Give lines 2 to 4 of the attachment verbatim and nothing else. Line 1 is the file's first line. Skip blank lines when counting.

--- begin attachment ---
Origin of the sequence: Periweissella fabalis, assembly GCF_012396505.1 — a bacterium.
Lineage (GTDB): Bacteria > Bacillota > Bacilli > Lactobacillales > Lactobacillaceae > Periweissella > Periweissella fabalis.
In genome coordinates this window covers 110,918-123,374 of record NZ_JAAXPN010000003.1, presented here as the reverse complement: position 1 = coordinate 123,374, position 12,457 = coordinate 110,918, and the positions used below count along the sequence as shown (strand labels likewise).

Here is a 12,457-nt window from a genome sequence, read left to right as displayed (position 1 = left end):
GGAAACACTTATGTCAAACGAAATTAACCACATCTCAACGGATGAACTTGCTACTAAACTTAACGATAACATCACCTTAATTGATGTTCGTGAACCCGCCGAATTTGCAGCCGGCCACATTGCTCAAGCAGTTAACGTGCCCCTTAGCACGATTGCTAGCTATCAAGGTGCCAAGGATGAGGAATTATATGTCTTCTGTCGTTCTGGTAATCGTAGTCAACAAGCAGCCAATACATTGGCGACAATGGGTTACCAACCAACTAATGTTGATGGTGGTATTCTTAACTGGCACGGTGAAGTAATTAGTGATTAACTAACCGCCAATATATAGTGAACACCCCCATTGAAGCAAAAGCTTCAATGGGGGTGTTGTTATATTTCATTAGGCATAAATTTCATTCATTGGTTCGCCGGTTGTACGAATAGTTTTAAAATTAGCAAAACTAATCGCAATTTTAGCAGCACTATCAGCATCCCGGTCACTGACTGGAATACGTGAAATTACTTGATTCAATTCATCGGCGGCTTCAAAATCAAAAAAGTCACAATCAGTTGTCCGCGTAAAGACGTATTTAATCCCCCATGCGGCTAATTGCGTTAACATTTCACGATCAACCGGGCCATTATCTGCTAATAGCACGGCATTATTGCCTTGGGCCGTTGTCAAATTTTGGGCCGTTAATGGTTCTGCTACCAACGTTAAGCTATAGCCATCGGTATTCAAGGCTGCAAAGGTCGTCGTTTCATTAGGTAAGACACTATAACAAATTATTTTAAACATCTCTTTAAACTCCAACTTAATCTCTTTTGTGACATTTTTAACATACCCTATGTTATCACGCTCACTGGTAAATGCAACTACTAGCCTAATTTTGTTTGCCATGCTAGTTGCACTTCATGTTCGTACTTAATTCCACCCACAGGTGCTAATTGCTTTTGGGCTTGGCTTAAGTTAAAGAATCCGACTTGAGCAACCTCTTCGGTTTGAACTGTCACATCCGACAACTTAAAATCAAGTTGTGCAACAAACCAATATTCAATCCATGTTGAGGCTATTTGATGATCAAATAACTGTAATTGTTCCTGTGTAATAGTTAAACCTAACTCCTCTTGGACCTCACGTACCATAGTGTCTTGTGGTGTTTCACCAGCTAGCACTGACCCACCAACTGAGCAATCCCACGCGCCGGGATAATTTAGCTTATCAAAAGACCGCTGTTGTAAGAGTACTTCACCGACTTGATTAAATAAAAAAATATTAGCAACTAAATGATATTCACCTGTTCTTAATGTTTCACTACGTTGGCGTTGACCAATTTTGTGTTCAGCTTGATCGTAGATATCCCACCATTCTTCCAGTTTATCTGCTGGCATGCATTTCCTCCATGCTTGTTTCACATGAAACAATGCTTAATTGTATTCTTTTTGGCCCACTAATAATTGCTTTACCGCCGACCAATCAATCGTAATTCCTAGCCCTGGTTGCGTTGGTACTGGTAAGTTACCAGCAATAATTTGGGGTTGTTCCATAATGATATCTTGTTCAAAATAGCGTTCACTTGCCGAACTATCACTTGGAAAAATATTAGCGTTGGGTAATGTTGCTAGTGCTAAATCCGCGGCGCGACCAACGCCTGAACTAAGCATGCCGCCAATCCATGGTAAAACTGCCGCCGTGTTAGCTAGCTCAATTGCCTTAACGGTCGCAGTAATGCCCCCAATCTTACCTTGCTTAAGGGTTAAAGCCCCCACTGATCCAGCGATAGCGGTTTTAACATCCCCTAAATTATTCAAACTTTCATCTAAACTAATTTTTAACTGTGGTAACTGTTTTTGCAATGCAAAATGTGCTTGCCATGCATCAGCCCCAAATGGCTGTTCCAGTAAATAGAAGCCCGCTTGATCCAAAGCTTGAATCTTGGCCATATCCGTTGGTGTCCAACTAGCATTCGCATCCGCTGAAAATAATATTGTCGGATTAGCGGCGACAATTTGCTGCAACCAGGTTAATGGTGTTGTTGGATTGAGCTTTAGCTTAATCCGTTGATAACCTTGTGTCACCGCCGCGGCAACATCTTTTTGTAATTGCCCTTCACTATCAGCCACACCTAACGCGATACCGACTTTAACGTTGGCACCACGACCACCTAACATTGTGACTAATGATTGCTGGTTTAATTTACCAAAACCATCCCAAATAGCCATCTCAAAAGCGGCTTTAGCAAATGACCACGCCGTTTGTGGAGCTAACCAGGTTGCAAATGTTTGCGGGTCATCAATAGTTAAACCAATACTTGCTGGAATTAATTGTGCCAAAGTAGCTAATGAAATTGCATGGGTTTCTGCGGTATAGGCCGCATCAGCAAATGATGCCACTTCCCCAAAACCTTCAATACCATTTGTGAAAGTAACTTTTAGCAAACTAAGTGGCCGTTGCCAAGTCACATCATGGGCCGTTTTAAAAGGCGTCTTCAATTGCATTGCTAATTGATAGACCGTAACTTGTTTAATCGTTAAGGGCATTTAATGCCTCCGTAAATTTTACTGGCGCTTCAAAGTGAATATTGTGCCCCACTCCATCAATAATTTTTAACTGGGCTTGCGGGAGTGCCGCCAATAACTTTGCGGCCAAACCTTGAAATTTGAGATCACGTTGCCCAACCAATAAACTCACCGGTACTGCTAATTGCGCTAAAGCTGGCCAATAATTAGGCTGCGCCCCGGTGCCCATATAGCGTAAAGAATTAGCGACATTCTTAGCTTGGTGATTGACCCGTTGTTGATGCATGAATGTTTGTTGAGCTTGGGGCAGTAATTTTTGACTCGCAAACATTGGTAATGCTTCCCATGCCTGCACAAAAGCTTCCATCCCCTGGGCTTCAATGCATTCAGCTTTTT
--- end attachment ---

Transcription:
Lineage (GTDB): Bacteria > Bacillota > Bacilli > Lactobacillales > Lactobacillaceae > Periweissella > Periweissella fabalis.
In genome coordinates this window covers 110,918-123,374 of record NZ_JAAXPN010000003.1, presented here as the reverse complement: position 1 = coordinate 123,374, position 12,457 = coordinate 110,918, and the positions used below count along the sequence as shown (strand labels likewise).

Here is a 12,457-nt window from a genome sequence, read left to right as displayed (position 1 = left end):